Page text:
HTML? It mentions HTML in passing but, again, it tells you to get an HTML book if you need to know more about that subject. Same with CSS, etc. So this book is really just a overview of website building for people who have Dreamweaver but if someone had Dreamweaver, they would be better off buying a much more comprehensive book on that subject.

The book does have some useful general information about getting a domain name, hosting service, etc., but even that is very limited and and you can find even better information for free with a simple Internet search. In short, this book has very little information about actually building a website without Dreamweaver and it doesn't have much information about building one WITH Dreamweaver.

For some reason, it also has a chapter on building Podcasts. I didn't read that chapter because I bought this book to help me build a website, not a Podcast. As far as I'm concerned, that's an entirely different topic and it wastes more space in this book that could be used to go into HTML and other more relevant subjects. If I wanted a book on building Podcasts, I would buy one. I have no idea why the author included a chapter on building Podcasts in a book supposedly about building websites unless she also sells an expensive DVD course or book on that subject as well. It almost seems like the author made an effort to avoid offering solid and useful information about actually building a website and that she got side-tracked onto unrelated subjects.

This book also goes into editing pictures with Photoshop Elements. In my opinion, that's just wasting even more space on off-topic information because picture editing is another totally different topic. And, like Dreamweaver, the information she gives about PS Elements is very minimal so one would have to buy another book about PS Elements if they want to know more. Janine may sell a book or DVD course on Elements too. I use Photoshop CS myself so I just ignored her PS Elements stuff but that meant yet another chunk of the book was wasted. I would have liked to see more information on HTML in its place. Of course, you do have to know how to edit and optimize pictures for most websites but, again, that is another topic for another book. A book on building websites should ideally stick with building websites, not basic picture editing using a program that most people probably don't even have.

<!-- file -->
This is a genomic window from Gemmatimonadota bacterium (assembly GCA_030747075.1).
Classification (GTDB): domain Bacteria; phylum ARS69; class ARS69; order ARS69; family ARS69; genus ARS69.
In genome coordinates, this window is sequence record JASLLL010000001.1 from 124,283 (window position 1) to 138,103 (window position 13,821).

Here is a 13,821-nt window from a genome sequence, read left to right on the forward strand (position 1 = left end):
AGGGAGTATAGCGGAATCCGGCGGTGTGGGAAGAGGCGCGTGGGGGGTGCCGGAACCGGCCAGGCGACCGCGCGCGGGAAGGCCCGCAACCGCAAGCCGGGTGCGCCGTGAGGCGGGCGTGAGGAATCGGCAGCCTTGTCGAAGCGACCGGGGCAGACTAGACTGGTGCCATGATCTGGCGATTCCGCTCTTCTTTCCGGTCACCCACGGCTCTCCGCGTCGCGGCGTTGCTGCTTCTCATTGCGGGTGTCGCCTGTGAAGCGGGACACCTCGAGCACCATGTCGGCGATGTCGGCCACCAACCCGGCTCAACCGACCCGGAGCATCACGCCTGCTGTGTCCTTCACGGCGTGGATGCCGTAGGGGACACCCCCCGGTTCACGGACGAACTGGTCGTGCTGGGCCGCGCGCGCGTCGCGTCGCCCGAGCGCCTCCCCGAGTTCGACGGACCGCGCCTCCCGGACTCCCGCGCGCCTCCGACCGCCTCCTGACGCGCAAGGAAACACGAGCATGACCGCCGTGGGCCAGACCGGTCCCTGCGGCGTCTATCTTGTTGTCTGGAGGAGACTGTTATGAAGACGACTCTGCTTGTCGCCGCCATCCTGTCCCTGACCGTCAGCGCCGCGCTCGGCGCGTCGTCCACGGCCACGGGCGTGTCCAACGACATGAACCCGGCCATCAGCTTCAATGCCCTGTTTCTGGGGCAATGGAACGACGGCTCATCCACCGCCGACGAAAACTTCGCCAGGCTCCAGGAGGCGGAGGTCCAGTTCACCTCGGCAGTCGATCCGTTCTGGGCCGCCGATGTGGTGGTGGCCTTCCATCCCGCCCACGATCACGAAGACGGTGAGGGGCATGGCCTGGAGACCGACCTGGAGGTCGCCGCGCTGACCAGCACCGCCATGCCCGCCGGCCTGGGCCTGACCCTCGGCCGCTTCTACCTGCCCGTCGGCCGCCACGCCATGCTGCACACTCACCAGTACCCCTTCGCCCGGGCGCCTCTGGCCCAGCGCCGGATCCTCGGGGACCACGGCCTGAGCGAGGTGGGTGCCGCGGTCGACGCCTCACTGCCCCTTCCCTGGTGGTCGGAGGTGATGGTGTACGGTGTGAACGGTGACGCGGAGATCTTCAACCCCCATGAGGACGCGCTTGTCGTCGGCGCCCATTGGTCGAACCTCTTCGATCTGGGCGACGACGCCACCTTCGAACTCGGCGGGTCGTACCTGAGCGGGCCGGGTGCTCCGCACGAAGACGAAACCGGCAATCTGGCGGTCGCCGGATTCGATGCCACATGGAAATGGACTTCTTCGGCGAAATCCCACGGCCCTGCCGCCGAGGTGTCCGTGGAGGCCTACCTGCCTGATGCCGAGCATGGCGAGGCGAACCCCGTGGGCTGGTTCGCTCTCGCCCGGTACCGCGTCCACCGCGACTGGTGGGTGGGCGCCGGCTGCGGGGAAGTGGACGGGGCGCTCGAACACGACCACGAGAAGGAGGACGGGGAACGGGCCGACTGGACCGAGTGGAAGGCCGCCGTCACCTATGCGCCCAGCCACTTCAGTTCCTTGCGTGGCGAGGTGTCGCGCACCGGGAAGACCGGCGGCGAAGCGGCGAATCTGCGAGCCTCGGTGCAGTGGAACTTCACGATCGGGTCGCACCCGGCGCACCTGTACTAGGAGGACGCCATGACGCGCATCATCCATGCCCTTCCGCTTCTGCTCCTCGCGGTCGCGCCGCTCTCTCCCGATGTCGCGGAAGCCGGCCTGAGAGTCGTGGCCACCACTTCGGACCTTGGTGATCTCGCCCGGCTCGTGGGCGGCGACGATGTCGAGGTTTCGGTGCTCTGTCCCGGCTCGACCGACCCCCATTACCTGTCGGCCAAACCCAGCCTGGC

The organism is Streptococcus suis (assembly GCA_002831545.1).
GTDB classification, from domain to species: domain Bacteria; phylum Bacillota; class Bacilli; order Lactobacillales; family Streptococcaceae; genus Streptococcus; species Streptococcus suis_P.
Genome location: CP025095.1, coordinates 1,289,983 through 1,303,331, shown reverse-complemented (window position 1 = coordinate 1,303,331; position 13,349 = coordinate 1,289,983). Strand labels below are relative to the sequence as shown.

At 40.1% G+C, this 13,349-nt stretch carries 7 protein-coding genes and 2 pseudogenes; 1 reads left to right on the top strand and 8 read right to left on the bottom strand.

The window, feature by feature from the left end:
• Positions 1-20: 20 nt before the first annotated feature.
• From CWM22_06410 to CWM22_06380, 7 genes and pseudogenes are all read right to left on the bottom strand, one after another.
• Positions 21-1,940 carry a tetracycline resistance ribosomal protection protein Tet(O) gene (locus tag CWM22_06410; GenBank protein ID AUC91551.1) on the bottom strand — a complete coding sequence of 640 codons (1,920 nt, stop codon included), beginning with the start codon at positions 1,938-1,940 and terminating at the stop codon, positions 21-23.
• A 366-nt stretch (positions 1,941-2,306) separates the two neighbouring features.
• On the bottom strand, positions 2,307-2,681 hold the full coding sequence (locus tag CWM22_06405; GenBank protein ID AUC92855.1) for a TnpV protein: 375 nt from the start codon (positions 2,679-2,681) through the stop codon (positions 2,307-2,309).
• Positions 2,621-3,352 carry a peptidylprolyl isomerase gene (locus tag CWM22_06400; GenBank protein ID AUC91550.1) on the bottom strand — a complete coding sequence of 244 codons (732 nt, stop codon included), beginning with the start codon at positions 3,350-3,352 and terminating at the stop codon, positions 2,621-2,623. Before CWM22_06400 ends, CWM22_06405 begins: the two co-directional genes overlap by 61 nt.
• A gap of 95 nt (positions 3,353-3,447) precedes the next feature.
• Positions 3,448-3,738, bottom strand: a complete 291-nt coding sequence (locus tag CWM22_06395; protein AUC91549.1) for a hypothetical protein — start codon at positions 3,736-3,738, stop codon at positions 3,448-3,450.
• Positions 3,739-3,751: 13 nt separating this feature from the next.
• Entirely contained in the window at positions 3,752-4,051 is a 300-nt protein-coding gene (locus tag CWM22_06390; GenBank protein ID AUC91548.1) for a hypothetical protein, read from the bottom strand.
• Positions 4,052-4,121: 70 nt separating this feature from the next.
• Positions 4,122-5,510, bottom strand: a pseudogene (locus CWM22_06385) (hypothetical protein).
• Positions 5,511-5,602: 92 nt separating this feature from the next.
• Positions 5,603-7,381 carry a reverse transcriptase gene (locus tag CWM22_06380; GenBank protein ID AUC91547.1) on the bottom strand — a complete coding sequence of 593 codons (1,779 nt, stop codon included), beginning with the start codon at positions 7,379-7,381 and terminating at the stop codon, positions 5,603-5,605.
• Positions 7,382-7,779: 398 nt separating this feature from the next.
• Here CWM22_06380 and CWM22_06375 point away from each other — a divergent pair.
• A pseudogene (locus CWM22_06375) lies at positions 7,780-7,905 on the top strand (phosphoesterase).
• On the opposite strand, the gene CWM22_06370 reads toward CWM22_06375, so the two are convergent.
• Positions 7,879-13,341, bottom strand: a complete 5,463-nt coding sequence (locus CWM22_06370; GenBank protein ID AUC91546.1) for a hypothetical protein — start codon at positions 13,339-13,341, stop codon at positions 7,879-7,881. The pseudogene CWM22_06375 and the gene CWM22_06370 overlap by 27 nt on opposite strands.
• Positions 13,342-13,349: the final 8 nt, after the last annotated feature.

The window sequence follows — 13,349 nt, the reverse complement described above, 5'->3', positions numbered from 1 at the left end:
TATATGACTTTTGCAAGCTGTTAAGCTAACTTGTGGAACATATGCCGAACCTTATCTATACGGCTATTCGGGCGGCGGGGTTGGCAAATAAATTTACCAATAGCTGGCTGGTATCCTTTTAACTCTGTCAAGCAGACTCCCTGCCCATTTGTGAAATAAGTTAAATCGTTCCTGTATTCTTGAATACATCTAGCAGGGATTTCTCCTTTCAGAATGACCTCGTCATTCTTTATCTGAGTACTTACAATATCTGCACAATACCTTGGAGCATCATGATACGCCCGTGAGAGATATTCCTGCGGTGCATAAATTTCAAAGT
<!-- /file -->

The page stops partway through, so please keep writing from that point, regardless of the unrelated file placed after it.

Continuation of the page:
If you go to the author's website, you begin understand what the real purpose of this book may be. She sells many expensive DVD courses that, supposedly, actually teach you what this book should have taught you but doesn't. It almost seems like the purpose of this book is to get you to buy Janine's other books and DVD courses, not teach you how to do what the title suggests it should do.